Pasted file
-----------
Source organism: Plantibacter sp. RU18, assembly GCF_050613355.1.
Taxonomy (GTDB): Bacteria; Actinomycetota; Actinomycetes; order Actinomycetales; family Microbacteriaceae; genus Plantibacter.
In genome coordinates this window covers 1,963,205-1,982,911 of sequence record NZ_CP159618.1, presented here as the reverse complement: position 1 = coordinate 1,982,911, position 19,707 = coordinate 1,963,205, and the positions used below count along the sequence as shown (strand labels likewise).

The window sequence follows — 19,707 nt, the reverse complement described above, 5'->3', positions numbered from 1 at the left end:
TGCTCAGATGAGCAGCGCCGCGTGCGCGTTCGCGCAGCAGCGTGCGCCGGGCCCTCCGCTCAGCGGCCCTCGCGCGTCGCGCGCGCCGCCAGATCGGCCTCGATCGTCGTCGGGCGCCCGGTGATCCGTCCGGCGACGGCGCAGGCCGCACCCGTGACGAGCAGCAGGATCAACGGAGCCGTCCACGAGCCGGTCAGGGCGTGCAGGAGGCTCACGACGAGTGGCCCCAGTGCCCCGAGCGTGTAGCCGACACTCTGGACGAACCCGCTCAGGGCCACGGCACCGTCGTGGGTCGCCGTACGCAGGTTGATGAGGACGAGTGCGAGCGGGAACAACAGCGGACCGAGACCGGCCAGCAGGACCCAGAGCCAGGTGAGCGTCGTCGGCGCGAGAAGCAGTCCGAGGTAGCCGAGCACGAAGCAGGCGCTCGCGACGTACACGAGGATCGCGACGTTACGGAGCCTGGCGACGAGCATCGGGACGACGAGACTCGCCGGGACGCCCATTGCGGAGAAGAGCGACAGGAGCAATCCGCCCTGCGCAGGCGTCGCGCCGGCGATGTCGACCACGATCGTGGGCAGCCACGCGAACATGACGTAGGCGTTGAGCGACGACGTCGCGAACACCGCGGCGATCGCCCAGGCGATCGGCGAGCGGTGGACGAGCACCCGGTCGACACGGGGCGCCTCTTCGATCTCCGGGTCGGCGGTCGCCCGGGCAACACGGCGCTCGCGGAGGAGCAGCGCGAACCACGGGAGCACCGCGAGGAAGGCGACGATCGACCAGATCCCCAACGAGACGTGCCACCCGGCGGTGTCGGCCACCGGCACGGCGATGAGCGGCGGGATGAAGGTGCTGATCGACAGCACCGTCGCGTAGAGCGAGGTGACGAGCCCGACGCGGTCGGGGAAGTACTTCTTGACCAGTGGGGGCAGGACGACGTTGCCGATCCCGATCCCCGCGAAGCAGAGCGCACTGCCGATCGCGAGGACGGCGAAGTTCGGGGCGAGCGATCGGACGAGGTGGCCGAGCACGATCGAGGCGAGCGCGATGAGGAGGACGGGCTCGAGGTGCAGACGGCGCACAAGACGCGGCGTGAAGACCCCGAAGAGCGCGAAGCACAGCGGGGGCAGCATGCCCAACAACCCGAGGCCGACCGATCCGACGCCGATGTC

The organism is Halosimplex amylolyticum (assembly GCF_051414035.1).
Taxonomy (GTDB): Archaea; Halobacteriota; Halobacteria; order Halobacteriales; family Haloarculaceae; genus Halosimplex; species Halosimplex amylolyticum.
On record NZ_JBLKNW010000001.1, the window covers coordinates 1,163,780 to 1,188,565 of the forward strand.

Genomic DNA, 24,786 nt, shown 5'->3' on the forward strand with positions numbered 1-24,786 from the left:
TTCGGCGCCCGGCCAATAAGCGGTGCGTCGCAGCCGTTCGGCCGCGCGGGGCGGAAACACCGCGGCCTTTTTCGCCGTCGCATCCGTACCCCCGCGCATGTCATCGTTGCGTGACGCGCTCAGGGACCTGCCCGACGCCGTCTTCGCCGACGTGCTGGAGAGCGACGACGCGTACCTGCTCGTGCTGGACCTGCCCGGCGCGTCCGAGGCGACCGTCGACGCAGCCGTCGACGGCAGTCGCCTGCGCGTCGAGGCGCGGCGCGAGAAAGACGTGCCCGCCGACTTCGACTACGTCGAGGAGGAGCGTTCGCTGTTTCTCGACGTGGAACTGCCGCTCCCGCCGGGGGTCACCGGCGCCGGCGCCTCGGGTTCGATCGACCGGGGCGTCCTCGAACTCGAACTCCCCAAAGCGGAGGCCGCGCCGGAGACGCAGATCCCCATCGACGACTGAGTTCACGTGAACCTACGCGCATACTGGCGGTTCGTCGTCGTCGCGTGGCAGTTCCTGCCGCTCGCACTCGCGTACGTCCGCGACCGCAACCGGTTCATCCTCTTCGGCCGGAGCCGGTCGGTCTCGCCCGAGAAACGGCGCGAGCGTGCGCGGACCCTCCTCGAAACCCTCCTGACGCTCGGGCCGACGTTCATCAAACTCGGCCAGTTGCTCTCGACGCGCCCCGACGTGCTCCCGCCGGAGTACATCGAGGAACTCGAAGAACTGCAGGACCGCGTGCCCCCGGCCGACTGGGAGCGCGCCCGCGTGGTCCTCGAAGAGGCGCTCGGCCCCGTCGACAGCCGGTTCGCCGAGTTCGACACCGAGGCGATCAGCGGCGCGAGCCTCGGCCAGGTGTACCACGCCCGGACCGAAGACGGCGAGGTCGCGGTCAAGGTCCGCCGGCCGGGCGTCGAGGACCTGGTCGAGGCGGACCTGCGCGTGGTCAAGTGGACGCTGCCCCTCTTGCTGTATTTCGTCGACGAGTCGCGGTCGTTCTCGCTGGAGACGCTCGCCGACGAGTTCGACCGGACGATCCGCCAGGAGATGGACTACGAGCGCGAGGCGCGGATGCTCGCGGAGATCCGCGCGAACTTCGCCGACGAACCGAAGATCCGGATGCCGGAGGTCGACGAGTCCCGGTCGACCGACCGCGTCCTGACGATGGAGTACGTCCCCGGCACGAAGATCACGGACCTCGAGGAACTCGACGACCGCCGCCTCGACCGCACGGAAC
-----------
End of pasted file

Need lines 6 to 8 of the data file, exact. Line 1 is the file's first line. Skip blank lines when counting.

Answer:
The organism is Halosimplex amylolyticum (assembly GCF_051414035.1).
Taxonomy (GTDB): Archaea; Halobacteriota; Halobacteria; order Halobacteriales; family Haloarculaceae; genus Halosimplex; species Halosimplex amylolyticum.
On record NZ_JBLKNW010000001.1, the window covers coordinates 1,163,780 to 1,188,565 of the forward strand.